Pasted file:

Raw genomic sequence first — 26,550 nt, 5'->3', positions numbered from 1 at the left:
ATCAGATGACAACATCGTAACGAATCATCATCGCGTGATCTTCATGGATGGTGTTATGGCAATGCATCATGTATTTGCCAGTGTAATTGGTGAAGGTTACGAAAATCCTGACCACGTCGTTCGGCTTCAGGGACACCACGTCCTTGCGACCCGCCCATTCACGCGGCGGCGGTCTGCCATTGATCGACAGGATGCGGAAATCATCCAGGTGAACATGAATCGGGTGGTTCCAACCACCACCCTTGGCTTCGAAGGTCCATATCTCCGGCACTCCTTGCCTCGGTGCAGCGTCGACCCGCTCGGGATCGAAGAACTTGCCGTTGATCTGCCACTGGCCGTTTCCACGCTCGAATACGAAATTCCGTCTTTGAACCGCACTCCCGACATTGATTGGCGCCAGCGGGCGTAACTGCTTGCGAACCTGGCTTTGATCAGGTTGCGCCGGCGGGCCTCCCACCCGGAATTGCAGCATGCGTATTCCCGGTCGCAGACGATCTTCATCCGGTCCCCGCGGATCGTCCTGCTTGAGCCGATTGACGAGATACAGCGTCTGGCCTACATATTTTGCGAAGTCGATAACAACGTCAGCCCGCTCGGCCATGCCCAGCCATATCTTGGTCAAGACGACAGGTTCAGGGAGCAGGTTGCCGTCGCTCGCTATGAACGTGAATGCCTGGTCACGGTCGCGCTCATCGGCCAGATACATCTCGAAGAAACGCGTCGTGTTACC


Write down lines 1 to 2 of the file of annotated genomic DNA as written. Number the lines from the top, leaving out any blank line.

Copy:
Raw genomic sequence first — 26,550 nt, 5'->3', positions numbered from 1 at the left:
ATCAGATGACAACATCGTAACGAATCATCATCGCGTGATCTTCATGGATGGTGTTATGGCAATGCATCATGTATTTGCCAGTGTAATTGGTGAAGGTTACGAAAATCCTGACCACGTCGTTCGGCTTCAGGGACACCACGTCCTTGCGACCCGCCCATTCACGCGGCGGCGGTCTGCCATTGATCGACAGGATGCGGAAATCATCCAGGTGAACATGAATCGGGTGGTTCCAACCACCACCCTTGGCTTCGAAGGTCCATATCTCCGGCACTCCTTGCCTCGGTGCAGCGTCGACCCGCTCGGGATCGAAGAACTTGCCGTTGATCTGCCACTGGCCGTTTCCACGCTCGAATACGAAATTCCGTCTTTGAACCGCACTCCCGACATTGATTGGCGCCAGCGGGCGTAACTGCTTGCGAACCTGGCTTTGATCAGGTTGCGCCGGCGGGCCTCCCACCCGGAATTGCAGCATGCGTATTCCCGGTCGCAGACGATCTTCATCCGGTCCCCGCGGATCGTCCTGCTTGAGCCGATTGACGAGATACAGCGTCTGGCCTACATATTTTGCGAAGTCGATAACAACGTCAGCCCGCTCGGCCATGCCCAGCCATATCTTGGTCAAGACGACAGGTTCAGGGAGCAGGTTGCCGTCGCTCGCTATGAACGTGAATGCCTGGTCACGGTCGCGCTCATCGGCCAGATACATCTCGAAGAAACGCGTCGTGTTACC